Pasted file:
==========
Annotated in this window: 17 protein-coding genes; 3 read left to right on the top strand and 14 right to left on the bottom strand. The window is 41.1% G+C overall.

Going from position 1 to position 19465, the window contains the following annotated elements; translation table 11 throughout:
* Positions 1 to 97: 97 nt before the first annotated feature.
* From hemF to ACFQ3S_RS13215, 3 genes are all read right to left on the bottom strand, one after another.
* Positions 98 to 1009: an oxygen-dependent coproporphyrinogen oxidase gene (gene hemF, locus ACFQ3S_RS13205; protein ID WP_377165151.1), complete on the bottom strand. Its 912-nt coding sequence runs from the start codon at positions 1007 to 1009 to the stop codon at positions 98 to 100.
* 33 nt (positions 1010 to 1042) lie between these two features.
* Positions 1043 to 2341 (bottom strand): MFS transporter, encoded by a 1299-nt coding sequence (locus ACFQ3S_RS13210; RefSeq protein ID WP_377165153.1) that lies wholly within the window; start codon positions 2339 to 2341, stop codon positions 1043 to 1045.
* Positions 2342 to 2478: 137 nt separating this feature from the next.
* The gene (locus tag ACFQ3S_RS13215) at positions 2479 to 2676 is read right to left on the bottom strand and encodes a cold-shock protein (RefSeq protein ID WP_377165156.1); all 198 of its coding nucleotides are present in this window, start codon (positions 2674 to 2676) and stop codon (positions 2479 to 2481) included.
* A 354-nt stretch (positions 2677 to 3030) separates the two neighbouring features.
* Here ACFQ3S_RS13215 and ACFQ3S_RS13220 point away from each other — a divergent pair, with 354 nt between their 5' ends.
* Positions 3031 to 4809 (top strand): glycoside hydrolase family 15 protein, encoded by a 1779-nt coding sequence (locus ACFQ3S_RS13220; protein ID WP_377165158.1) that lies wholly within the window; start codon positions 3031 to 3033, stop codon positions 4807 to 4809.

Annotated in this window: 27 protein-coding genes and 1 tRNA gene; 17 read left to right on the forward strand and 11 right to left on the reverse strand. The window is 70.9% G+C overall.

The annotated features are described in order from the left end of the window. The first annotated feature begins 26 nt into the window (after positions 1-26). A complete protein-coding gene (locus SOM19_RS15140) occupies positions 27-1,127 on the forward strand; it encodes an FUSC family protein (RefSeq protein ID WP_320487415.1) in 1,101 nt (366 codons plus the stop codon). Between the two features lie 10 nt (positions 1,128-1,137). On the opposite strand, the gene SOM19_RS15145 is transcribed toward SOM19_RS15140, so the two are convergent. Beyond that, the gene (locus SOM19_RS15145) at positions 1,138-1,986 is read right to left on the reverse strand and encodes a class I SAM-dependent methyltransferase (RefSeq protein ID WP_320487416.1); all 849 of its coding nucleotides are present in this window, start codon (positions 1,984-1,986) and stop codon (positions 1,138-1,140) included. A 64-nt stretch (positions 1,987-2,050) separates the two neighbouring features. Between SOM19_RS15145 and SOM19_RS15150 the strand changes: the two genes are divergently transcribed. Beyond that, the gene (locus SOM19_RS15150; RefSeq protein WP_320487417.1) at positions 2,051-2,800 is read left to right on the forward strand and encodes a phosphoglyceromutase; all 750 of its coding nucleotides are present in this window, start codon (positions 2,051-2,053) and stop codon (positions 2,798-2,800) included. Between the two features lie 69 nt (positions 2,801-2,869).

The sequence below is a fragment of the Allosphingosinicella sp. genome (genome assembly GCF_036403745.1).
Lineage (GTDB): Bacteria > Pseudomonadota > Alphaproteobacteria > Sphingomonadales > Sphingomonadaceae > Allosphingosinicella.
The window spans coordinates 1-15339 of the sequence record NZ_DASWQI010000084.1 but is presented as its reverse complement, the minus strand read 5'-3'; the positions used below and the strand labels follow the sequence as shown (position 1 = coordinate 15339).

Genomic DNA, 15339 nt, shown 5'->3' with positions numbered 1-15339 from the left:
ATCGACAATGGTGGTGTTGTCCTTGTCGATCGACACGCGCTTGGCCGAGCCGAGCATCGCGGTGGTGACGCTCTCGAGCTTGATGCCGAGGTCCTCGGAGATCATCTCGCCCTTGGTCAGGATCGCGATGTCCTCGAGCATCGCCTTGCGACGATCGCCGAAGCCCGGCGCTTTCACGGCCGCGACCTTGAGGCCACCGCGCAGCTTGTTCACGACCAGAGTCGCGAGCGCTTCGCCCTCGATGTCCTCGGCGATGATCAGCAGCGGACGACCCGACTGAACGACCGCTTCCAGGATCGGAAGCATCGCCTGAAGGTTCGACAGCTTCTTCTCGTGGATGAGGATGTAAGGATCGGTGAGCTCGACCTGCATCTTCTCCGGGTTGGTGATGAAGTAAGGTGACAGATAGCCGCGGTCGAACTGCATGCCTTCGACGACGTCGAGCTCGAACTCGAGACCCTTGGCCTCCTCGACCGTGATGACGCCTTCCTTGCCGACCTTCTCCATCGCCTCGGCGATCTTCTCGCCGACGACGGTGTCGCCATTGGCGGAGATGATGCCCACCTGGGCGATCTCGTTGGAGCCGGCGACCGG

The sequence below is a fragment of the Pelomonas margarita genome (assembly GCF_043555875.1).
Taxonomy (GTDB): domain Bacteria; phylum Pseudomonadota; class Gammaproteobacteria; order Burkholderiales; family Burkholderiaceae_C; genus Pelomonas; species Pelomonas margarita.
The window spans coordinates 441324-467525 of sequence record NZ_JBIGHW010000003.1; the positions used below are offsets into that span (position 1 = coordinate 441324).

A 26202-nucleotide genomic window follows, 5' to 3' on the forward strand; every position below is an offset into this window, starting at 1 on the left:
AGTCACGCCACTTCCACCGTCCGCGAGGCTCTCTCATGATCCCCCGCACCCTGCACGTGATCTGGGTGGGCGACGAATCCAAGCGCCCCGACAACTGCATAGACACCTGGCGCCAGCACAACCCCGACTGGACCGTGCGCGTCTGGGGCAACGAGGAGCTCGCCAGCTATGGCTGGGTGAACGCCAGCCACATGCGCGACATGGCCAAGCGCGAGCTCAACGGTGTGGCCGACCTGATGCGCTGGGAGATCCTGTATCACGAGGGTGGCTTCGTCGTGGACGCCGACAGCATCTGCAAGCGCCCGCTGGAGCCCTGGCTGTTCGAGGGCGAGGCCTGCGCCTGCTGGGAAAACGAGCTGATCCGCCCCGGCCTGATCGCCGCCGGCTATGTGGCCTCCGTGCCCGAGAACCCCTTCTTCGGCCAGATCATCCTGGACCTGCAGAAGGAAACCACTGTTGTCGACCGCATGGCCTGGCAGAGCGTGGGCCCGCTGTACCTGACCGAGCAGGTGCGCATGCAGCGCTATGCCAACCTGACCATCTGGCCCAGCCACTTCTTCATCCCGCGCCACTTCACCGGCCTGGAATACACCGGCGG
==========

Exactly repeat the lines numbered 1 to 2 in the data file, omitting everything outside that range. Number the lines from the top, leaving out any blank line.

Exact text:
Annotated in this window: 17 protein-coding genes; 3 read left to right on the top strand and 14 right to left on the bottom strand. The window is 41.1% G+C overall.

Going from position 1 to position 19465, the window contains the following annotated elements; translation table 11 throughout: